Ancient Egyptian design is at the heart of the Icon. You can see this in the Fayum portraits, and also in the flat linear depictions of people and religious symbols found in the pyramids. These influences combined with early Greek flexibility of line and brushstroke form the basis of all early Iconographic composition.
Today, as we Iconographers research, ready, and study to be able to encompass the path to writing authentic Icons that speak to God’s people today, we must still look to the ancients in order to fully grasp the complexity of those seemingly simple designs and processes.
Below are some links to resources to inspire and resource your Icon writing in the new decade! Wishing you all a blessed and joyous New Year!
Are you an Icon collector? Collecting Icons is similar to collecting fine art in that the beauty is often times in the eye of the beholder. Icons carry meaning in addition to the esthetics we expect from visual art. That meaning, or content, might relate on a very personal level to the viewer and thus have a high degree of value, regardless of the aesthetic qualities. For example, an Icon of Saint Luke will resonate with artists, Iconographers, physicians, and bachelors because Saint Luke is their patron saint. Icons have the ability to enhance our prayer life as we venerate the saints depicted.
We use the word venerate to talk about our interactions with Icons. To venerate means to cherish, honor, exalt, be in awe of, appreciate and reverence. In old Russia, during times of religious persecution, people who could afford it would create a beautiful corner in their homes, or a small chapel. This would hold the Icons that this family particularly revered and understood as important parts of their family prayer lives.
Icons can enhance our connection to the God we adore through specific, focused prayer. Therefore, collecting Icons is a means of keeping our vision on God’s Kingdom in our homes, and sharing that with our families and friends.
Collecting Icons from Antiquity
Another aspect of collecting Icons is that of finding Icons from earlier centuries that have added value because of their age and provenance. One of the foremost Icon Galleries for ancient Icons is the Temple Gallery in London, UK. It was founded in 1959 as a center for study, restoration and exhibition of ancient Icons and sacred art. With ancient Icons, their monetary value rises in accordance with their condition, provenance, size, and age.
People often ask about the value about the icons they have discovered in their travels or have had handed down in their families. TheMuseum of Russian Icons, in Clinton, Massachusetts, will do Icon evaluations on certain dates. They will also provide conservation and appraisal services upon request. The museum has a beautiful permanent collection as well as changing exhibitions.
A Living Traditon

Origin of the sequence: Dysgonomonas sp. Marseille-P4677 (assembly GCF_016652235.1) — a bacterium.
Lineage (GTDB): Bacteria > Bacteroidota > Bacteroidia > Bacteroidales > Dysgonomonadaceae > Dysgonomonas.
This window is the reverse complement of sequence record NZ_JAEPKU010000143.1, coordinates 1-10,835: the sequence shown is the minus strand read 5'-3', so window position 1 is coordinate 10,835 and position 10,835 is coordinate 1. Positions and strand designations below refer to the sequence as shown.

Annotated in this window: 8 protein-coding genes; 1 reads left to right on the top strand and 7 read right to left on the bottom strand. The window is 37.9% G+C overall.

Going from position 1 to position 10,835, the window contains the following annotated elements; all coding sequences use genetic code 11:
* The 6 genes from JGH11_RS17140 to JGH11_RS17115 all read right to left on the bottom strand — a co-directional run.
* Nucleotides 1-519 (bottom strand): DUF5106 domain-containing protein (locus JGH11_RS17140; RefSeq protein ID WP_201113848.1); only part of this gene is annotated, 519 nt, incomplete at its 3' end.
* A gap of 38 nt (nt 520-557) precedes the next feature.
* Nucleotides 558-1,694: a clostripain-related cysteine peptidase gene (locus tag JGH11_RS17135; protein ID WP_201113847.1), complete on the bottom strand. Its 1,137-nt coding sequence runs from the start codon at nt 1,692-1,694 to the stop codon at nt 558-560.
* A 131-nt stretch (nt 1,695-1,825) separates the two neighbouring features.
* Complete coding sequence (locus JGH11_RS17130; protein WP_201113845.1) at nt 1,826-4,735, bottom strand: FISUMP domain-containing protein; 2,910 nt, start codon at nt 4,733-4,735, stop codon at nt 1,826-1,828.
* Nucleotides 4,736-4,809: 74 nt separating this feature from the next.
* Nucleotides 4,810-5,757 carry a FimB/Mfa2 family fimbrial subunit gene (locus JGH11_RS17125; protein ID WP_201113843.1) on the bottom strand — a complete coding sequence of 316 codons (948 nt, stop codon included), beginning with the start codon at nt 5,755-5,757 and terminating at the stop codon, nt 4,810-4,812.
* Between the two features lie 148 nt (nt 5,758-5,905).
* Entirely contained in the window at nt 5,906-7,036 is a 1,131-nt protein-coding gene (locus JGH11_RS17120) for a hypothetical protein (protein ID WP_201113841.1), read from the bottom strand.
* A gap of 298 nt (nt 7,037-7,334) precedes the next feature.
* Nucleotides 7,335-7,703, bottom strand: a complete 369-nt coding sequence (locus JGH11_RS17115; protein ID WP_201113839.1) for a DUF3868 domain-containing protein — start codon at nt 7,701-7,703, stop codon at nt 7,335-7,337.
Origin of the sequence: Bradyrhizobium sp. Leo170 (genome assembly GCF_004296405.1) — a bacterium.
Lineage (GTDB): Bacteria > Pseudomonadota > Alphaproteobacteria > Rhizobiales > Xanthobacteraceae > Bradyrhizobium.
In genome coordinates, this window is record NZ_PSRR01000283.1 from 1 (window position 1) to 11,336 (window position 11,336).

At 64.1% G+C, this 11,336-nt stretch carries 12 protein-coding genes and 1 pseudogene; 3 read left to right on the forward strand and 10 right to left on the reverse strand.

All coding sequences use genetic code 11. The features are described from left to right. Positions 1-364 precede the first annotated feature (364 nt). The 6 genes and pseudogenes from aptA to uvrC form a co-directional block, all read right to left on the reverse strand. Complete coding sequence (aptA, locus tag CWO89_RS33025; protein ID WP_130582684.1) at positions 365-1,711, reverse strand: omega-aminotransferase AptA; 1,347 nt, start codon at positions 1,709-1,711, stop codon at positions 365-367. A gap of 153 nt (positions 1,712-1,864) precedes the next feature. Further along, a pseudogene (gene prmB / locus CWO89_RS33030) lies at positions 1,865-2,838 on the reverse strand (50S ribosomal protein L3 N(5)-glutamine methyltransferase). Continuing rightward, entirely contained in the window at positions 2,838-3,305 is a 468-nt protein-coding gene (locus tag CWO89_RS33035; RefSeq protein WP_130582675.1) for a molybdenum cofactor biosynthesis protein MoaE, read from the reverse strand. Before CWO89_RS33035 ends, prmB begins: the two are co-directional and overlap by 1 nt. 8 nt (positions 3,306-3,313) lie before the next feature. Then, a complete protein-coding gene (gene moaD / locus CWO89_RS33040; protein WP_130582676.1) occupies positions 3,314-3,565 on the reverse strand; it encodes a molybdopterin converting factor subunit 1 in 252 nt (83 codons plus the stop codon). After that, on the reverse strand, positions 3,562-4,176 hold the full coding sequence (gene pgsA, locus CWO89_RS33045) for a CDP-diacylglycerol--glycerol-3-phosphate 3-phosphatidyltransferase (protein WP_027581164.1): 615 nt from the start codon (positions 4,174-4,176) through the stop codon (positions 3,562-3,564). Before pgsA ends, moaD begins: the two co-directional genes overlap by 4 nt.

Iconography is a living tradition, bringing the elements of the Christian faith to believers through the centuries. Icons are often painted in the same way that they have been for hundreds of years. And, as a living Tradition, Icons painted today are bringing along the traditions of the past and marrying them to contemporary faith and art practices. Truly it is an exciting time to be collecting Icons!
May God bless your Icon creating and collecting especially this Advent Season!
The Month of February Calendar Saints from the book: “Masterpieces of Early Christian Art”, Richard Temple Gallery, London, UK
Writing Icons is a challenging task in many different ways. Learning from the past, incorporating the Traditions of the Church, and still being attentive to the spiritual ethos of our time in order to make Icons that are relevant to people today is a tall order. Icons are more than a spiritual painting
“The Icon is a kind of synthesis of the Spiritual truths and values of Eastern Christianity. It is much more than a religious painting, or a didactic aid. It is a sacramental medium, a meeting point between the Divine uncreated light and the human heart. Its visible, created beauty is aluminous epiphany, a ‘place’ of manifestation, where prayer gains access to the uncreated beauty of God’s grace and truth.” The Glenstal Book of Icons, Praying with the Glenstal Icons, Gregory Collins, OSB, the Liturgical Press
Theophanis the Cretan
As part of an ongoing series of looking at ancient Iconographers, this month the focus is on the Iconographer Theophanis , who painted many of the frescoes and Icons of the Holy Monastery of Stavronikita, Mt. Athos, Greece in the sixteenth Century.
A major source for this article is the book “The Cretan Painter Theophanis, the Wall Paintings of the Holy Monastery of Stavronikita” by Manolis Chatzidakis, Published by the Holy Monastery of Stavronikita, Mount Athos, 1986.
Theophanis was an Icon painter, trained in the Cretan tradition of wall and Icon painting. This style of Icon painting is considered to be a continuation of Palaeologan painting. However, the mature work of Theophanis encompassed both the Byzantine tradition and certain motifs from Venetian painting of the period. This contact with foreign Italian models of the 15th Century served to freshen the traditional compositions and add an emotional element without detracting from the essential dogma of the content.